At the beginning is an invitation. Roelof Louw’s playful ‘Soul City (Pyramid of Oranges)’ (1967) encourages you to take an orange from the stack, and with it, to alter the form of the work over the exhibition’s duration. The work is a square-based pyramid of over 3000 oranges – the oranges will rot unless taken by the audience and consequently refreshed. This gentle provocation apart, there is little colour, tactility, or participation in Tate Britain’s ‘Conceptual Art in Britain 1964-1979’. However, Louw’s work – a clear forerunner to Cuban-American Félix González-Torres’ evocative minimal sculptures about loss – sets the tone for a display of work that is contingent, fluid, and given to an exploration of time, duration and process.
Conceptual art sought to question the autonomy of a formalist, modernist art practice in which meaning was not to be found outside of the work. Particularly at the then St Martin’s School of Art, a young group of artists such as Barry Flanagan, Richard Long and Bruce McLean began to favour things in the world; ideas and concepts over form. The ontological questioning of art became their medium.
This spirit of dematerialisation initially lends the exhibition an austere tone. The dominant aesthetic throughout – black and white, textual, documentation-heavy – risks painting a dreary picture of intellectually vivid work. In the case of Art & Language – a changing conceptual artistic collaboration – a turn away from the visual is partly the point. The second room is given over entirely to their dense theorisations and language games. Contextually useful in setting out the new priorities of conceptual art, the intentional information overload is hard going. For what can feel at times like an in-joke, the primacy of text, wordiness and philosophy underscore the seriousness of their project.
Having said this, the artists’ joke dominates; artists laugh at both the perceived stifling taxonomies of modernist practice and at themselves. Formalist art historian Clement Greenberg’s 1961 treatise ‘Art and Culture’ reasserted the supremacy of painting and sculpture. His words come to eat themselves. This metaphor is embodied – ingested, even – by John Latham. A generation older than many artists in this show, Latham taught at St Martin’s. He invited his students including Flanagan to participate in his now seminal 1966 happening, ‘Still and Chew’, where the group literally chewed up and spat out selected pages from Greenberg’s text.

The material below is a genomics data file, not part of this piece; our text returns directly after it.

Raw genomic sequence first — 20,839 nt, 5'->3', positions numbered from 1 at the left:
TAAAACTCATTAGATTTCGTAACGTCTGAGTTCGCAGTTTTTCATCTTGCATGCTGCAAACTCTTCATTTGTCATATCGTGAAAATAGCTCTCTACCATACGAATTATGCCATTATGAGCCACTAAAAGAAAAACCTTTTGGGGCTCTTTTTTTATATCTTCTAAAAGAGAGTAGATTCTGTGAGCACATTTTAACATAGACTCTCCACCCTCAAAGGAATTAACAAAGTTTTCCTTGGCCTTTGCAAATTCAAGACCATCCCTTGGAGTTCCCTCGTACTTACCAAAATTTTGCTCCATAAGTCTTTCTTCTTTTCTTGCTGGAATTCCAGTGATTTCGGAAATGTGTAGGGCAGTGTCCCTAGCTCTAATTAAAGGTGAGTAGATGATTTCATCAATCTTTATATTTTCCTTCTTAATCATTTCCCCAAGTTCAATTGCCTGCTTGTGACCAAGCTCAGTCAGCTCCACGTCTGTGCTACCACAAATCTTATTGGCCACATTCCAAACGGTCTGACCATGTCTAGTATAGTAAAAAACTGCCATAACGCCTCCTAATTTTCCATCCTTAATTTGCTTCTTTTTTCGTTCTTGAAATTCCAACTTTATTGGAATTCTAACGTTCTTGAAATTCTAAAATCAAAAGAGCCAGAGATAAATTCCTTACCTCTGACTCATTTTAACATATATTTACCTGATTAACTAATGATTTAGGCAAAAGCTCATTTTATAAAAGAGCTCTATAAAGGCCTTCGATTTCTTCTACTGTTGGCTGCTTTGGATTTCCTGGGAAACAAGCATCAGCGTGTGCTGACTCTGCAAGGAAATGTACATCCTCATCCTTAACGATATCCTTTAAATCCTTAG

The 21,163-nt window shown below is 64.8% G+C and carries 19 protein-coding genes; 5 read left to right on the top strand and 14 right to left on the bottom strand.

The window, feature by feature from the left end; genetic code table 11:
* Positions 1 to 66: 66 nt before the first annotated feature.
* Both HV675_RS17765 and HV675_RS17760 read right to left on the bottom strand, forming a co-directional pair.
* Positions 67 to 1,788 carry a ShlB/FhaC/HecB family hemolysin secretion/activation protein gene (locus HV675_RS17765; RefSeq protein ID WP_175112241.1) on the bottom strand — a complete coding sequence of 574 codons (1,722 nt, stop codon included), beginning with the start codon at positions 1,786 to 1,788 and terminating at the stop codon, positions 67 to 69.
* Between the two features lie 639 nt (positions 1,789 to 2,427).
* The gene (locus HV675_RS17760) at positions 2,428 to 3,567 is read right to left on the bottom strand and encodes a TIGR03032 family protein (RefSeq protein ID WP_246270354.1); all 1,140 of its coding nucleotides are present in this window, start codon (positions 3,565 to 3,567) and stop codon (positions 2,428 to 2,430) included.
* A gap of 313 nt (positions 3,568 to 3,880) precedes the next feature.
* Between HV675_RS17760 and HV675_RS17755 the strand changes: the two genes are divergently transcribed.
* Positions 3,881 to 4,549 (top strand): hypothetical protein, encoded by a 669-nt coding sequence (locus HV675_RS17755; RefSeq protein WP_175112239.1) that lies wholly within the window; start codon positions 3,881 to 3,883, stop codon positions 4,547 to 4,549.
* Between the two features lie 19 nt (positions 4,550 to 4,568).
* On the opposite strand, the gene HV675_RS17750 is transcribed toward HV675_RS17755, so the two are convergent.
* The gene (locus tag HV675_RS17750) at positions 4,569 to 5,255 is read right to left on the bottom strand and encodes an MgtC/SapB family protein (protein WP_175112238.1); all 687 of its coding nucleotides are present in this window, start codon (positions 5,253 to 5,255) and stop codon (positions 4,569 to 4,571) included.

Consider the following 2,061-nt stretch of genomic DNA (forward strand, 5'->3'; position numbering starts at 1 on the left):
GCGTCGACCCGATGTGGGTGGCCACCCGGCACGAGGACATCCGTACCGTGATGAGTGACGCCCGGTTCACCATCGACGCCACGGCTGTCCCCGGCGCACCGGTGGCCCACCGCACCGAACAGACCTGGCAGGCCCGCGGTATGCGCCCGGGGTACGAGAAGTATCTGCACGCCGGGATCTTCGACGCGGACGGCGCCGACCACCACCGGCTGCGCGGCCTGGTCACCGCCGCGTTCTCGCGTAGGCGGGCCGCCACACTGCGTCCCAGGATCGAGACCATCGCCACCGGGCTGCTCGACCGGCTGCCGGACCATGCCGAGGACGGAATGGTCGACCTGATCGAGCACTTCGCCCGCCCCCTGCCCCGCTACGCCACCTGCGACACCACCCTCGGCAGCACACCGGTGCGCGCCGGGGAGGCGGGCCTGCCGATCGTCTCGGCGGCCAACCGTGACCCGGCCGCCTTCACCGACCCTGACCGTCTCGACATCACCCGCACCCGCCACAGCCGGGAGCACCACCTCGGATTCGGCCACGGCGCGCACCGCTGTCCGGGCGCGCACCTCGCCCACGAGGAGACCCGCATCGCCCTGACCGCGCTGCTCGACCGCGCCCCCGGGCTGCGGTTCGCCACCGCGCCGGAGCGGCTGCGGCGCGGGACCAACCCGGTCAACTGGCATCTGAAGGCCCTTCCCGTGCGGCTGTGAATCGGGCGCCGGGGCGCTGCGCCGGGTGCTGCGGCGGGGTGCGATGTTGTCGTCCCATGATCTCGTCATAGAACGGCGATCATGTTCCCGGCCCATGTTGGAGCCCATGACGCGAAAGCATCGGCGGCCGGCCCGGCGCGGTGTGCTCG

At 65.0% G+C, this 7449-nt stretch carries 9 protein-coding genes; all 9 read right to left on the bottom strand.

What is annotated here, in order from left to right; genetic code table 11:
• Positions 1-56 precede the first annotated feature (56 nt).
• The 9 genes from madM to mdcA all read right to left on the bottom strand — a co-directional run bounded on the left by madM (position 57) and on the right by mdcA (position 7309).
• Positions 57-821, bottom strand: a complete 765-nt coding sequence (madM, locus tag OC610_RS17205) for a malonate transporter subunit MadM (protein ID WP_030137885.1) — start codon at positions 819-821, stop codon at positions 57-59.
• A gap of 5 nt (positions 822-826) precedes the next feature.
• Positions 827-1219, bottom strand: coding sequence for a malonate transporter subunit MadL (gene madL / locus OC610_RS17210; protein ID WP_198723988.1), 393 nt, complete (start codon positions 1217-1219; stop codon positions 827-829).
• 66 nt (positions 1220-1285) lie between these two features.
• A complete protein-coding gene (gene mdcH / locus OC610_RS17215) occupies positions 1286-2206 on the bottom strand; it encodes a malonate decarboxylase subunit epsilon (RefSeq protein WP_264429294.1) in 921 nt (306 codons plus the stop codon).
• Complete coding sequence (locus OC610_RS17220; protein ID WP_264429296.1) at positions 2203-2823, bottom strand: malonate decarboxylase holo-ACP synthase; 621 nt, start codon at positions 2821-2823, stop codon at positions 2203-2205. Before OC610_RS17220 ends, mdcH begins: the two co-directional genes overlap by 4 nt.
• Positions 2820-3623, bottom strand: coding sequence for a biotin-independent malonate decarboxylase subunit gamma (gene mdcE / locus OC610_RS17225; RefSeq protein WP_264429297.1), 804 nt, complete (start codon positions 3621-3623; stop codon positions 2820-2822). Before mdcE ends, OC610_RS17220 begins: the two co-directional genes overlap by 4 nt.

In a nice juxtaposition, Keith Arnatt later eats his own words. His work ‘Art as an Act of Retraction’ (1971) consists of eleven photographs and one adjacent text panel. In the photographs, Arnatt is pictured eating one word at a time, with the full sentence displayed at the end of the sequence. It reads ‘eleven portraits of the artist about to eat his own words’. The work continues the theme of undoing the art object, and introduces photography as central to the conceptual questioning and framing of performances and actions. In ‘Pose Work for Plinths 3’ (1971) McLean awkwardly poses between plinths, ridiculing the po-faced monumentality of traditional plinth-based sculpture. Originally conceived as a performance, the artist later had himself photographed repeating the poses. As with Arnatt, it is photography that delivers the punch line.
If playful typologies of language, action events and humour characterise the exhibition up to this point, the too-small final room – dedicated to later, more politically engaged work – feels like an attempt to reorient what comes before. Mary Kelly’s seminal ‘Post-Partum Document’ (1975) – in which she documents her changing relationship with her young son – foregrounds the motif of the index as a tool of categorisation and a demarcation of time. Yet Kelly uses that format – favoured by Art & Language – as a means to subversively reinsert biography and sexual difference into a coldly analytic form. The work’s addition in the exhibition rightly highlights how conceptual art was dissatisfied not just with the artistic climate of the time but with aspects of society too.
This final room is vital to a fuller picture of British conceptual art. Early performances by McLean and Arnatt contributed to an artistic climate that broke with old classifications. The exhibition highlights how later works by Kelly and Conrad Atkinson in particular understood the conceptual artwork as an open-ended project of critical research. It was one that could act within society. Conceptual art was much more than an in-joke; it was profoundly serious too.